In my presentation on Monday I suggested we could build large (millions of hours) public speech corpora if we thought of the problem from an Internet and community software point of view. I explained this with allusions to Google's use of links to compute page-rank, Amazon success with volunteer reviewers and Wikipedia's community created encyclopedia. And I went so far as to suggest one specific approach based on videos from camcorder owners. Look back at my earlier blog entry for details.
Last night I had a very enjoyable discussion with Skip Cave, Chief Scientist at Intervoice. Skip had missed my presentation on Monday, so at one point I ran over what I'd said.. When I described my camcorder approach, Skip immediately suggested a podcasting approach might be an even faster way to generate a large, accurately transcribed speech corpus.
Skip's suggested offering free services for podcasters including the ability to have a machine transcription generated for each audio file in their podcasting feed. Combine the transcriptions with a wiki-like user interface so the podcaster, or any listener/reader who views the transcription, can easily flag, and optionally correct, any errors in the machine transcription. Having a machine transcription would be a major benefit to podcasters and their audience as it would facilitate rapidly locating specific subjects in an audio file. And given an easy way to correct transcription errors, the podcaster and/or their audience would likely do the necessary editing. If the user interface software noted how much of the file was examined by anyone who was motivated enough to make a correction, it would be possible to flag which machine transcribed content had been "proof read". As an extra safety, one could require transcriptions be checked by several different users before being judged correct.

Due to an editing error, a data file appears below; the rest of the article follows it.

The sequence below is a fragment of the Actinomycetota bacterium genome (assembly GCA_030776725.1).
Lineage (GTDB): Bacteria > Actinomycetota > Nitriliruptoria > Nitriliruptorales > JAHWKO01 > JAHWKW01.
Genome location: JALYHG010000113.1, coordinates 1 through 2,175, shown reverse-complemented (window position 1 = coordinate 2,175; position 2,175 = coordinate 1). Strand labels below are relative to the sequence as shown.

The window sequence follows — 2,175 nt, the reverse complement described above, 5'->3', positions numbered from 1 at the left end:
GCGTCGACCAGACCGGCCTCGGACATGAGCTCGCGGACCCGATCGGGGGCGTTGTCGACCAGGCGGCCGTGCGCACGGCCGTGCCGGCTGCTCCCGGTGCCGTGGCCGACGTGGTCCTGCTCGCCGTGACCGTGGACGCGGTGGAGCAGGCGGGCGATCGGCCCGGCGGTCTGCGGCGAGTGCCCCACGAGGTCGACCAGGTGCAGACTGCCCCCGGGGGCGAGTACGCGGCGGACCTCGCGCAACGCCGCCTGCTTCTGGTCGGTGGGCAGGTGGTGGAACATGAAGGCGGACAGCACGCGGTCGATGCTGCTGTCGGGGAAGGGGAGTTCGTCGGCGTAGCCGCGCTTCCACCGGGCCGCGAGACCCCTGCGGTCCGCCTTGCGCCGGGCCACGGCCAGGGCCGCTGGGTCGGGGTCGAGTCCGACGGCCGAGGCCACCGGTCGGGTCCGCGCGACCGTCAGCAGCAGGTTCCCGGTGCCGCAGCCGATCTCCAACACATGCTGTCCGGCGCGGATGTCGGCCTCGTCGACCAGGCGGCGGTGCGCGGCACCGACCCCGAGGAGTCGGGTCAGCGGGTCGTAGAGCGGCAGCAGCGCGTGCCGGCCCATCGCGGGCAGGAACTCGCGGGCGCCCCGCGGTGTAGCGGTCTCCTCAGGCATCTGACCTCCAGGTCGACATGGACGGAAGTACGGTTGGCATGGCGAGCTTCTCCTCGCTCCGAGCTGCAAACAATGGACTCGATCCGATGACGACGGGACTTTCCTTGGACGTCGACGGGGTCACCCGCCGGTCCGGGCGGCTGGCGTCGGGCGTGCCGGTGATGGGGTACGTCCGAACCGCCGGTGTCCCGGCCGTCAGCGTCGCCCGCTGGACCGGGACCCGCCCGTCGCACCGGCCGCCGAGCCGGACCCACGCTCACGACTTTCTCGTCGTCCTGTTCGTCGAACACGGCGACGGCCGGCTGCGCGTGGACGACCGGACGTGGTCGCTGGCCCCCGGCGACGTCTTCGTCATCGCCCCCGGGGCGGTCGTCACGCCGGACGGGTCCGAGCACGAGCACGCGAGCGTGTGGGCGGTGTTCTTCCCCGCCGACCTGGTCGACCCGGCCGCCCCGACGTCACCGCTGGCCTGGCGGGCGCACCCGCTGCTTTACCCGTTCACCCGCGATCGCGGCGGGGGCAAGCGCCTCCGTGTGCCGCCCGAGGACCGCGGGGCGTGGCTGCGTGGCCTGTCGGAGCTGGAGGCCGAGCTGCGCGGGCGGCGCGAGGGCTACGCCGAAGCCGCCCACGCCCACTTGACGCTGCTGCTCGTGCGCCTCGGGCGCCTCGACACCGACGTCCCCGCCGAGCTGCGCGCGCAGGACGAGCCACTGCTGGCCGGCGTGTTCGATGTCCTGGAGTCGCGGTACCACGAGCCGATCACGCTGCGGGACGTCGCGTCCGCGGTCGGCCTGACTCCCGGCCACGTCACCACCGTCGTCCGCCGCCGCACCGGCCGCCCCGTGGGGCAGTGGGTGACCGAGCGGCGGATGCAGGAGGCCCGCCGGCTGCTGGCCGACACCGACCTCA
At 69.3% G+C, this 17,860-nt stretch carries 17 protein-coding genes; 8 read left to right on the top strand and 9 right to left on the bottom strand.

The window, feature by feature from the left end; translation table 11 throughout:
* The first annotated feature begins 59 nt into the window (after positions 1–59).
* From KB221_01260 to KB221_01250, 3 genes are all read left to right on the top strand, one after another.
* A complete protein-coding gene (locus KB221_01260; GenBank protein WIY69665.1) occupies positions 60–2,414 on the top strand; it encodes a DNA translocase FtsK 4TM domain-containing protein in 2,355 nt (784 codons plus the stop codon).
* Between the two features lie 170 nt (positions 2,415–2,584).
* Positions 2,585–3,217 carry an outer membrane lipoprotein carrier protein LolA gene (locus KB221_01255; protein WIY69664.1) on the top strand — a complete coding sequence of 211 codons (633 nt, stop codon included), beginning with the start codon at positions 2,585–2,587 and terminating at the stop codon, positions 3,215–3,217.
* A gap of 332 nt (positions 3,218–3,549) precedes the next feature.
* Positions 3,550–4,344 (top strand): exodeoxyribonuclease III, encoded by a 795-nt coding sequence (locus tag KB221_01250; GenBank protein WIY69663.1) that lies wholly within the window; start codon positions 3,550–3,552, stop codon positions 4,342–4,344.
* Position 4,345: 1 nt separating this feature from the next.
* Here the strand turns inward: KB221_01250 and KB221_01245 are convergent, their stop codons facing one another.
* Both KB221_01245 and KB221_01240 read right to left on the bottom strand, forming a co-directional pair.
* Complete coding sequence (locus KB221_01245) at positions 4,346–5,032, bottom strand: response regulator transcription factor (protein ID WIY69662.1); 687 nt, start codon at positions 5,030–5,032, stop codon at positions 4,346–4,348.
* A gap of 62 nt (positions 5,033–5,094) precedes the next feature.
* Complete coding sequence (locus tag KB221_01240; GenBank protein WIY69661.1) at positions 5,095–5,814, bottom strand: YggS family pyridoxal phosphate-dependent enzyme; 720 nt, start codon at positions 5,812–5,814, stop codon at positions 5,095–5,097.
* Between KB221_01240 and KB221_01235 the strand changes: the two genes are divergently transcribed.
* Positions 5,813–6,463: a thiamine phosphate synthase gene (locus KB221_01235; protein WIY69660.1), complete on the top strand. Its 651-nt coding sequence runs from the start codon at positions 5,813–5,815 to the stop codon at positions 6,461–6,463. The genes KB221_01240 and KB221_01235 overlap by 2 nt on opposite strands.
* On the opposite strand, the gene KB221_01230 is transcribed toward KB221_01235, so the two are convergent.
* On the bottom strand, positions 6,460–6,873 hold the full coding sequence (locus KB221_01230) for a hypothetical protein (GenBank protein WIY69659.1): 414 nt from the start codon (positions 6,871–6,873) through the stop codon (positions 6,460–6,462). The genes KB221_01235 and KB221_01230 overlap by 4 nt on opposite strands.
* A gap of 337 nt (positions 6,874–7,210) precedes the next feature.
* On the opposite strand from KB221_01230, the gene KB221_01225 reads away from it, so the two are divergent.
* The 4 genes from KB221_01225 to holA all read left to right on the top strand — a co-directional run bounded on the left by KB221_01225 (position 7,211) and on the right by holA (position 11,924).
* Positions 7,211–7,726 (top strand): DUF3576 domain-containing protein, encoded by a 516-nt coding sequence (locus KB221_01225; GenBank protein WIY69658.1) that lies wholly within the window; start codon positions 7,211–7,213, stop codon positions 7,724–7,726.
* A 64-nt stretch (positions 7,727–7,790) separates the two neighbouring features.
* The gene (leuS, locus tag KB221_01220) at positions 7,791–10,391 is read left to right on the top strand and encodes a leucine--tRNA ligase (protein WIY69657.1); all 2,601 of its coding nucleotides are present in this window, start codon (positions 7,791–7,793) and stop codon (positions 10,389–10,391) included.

While there are fewer podcasters than camcorder users today, the podcasting community is growing far more rapidly. Also podcasters and their audiences are a lot more Internet-savvy, so Skip is onto something. If we're seeking millions of hours of correctly transcribed speech, enlisting help from podcasters and their audiences could get us there more rapidly than working with amateur videos taken by camcorder owners.
In any event, what's important is the concept. Think of interesting community projects where a large, evolving speech corpus is a byproduct of something else that participants value. Your suggestions are encouraged. Use the comment form below or take your idea to the venue of your choice.